• Take 3 copies of every vital document, including 1 copy of your presentation, on paper, on your laptop, and on a jump drive.
  • If you wonder if you should get your hair cut before you go, do. Local stylists seem to have some deep-seated hatred of Road Warriors, and see us as potential hair design experiments.
  • Never, ever order the pizza from the brochure in your hotel room, even if it's a brand name. Likewise, unless you stay at a 4-star or better hotel, do not touch the shrimp cocktail. Cobb salads anywhere are fine.
  • Buy light reading material for the plane and the hotel room. You don't want anything that changes your outlook on life, your emotional state, or makes you stay up late because you have to know what happens next. I suggest crap you'd never normally read, like Entertainment Weekly (my personal favorite).
  • Splashing a little tap water from a glass onto your clothes as you iron them in your room will make them crisper. Make sure to let the water run a bit first before filling the glass; rust turns white shirts blotchy manila or gives them burned brown streaks.
  • Don't eat anything that's a local specialty, even if you stay at a 4-star or better hotel. Cuisine experiments are for vacations where a day or two spent in the bathroom will not cost you your job.
  • Don't buy anything as a gift for the folks at home while traveling. It will either go missing from your suitcase sometimes after baggage check or arrive crushed. Save your money and take them out, instead.
  • I know that no one under 35 wears a watch anymore, but wear a watch. Cell Phones die and watches don't at crucial moments.
  • If your office tries to give you a roommate, I have an answer that works every time (and, in my case, is true): Tell them up front that you snore like a tornado buggering a freight train, and that you just felt someone should know. I guarantee that you will sleep alone. (PS. Never make up a medical condition as an excuse for wanting a room to yourself. HR knows all, and will immediately report that condition to your manager, who will immediately start thinking about the laws of natural selection - and rightly so, if you lie to your employer.)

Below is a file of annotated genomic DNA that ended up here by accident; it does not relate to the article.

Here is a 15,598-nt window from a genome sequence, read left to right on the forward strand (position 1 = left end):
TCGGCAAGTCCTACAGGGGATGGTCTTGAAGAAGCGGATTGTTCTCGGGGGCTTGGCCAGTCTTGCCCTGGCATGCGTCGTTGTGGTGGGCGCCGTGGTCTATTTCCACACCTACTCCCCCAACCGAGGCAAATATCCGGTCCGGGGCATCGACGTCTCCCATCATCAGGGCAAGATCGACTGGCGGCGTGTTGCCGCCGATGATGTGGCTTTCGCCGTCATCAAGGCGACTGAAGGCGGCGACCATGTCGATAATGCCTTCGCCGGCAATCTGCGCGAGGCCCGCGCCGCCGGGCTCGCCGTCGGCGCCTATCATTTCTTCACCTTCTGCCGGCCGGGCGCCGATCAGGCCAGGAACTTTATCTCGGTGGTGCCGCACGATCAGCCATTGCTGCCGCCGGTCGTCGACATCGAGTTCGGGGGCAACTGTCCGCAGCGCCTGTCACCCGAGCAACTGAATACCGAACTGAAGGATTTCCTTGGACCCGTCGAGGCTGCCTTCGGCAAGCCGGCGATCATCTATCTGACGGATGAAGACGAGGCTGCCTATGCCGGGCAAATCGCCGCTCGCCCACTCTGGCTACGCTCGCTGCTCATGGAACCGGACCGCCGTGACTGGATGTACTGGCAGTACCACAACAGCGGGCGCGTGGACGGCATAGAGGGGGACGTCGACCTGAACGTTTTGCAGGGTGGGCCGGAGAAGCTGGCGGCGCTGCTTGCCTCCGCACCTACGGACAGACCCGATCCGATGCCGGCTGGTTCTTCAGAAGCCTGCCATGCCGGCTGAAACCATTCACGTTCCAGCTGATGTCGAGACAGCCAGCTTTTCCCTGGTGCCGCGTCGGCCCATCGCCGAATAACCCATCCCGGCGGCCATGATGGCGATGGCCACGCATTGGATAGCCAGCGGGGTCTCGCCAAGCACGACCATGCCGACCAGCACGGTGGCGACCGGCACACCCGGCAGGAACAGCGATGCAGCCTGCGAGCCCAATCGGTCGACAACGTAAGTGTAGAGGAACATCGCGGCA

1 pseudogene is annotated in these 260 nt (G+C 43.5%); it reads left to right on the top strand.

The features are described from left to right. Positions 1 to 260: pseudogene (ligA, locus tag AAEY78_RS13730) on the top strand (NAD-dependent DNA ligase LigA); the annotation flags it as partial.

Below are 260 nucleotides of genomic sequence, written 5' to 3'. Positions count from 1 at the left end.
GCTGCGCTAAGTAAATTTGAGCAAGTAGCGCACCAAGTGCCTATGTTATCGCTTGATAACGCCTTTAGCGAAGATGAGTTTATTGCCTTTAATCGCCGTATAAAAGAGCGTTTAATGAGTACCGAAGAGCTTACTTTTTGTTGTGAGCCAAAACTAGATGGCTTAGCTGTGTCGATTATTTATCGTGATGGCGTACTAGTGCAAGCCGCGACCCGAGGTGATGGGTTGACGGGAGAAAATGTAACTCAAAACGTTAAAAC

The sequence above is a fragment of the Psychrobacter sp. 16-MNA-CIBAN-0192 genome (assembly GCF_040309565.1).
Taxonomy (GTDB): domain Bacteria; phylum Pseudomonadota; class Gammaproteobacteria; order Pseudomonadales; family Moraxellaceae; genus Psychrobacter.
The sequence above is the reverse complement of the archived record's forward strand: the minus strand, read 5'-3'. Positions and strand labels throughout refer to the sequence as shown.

• Make friends with the expense report lackey. Not the manager; they're impossible. Apologize immediately for any errors and rush to correct them. Turn in your reports as early as possible. Send a box of chocolate. No one does any of these things, and even one of them will earn your expenses the benefit of the doubt. (This is equally effective with the trade show company's rep if you need a booth at the last minute, or you need extra lights that you can't afford, or you prefer a better location before the show starts (after, you're doomed).
  • If you don't have enough lights, take a walk. There is always at least one company that paid to be there and didn't show up. Take their lights. They're paid for and would only go to waste, otherwise. I don't know why no one else seems to think of this, but I've scored extra lights at almost every show I've ever done.
  • Real Road Warriors - male and female - know to go light, light, light on perfume and cologne, if they use them at all.
  • If your tradeshow persona smiles, your face will be sore after a day on the floor. Soak a towel in hot water, lie down on the bed, and warp your face in the towel for at least an hour. It will fell brand new by morning.
  • Tradeshows are a performance. Every moment in the booth is show time. The only people who seem to get this are small companies and anyone from overseas. Reps from big companies spend their time at trade shows on their phones, iPads, or chatting with their buddies. This is why big companies gain nothing from shows, and why small companies - people who are hungry - attend. Guys, it really doesn't matter how big your freakin' booth is or who designed it if you forget that a trade show is a performance for Customers... and that you are not the Customer!

I could go on for days, and probably will in a future post. In the meantime, what are your favorite canons of the Way of the Road Warrior?

1 comment:

  1. Phil Borland • Great post, I would add, have enough in your carry on, so that you can carry on when the airline loses your checked bags, and have a fixed place for everything so that when you come to check that you have everything before you hit the road again it is all in the same place (reposted from LinkedIn)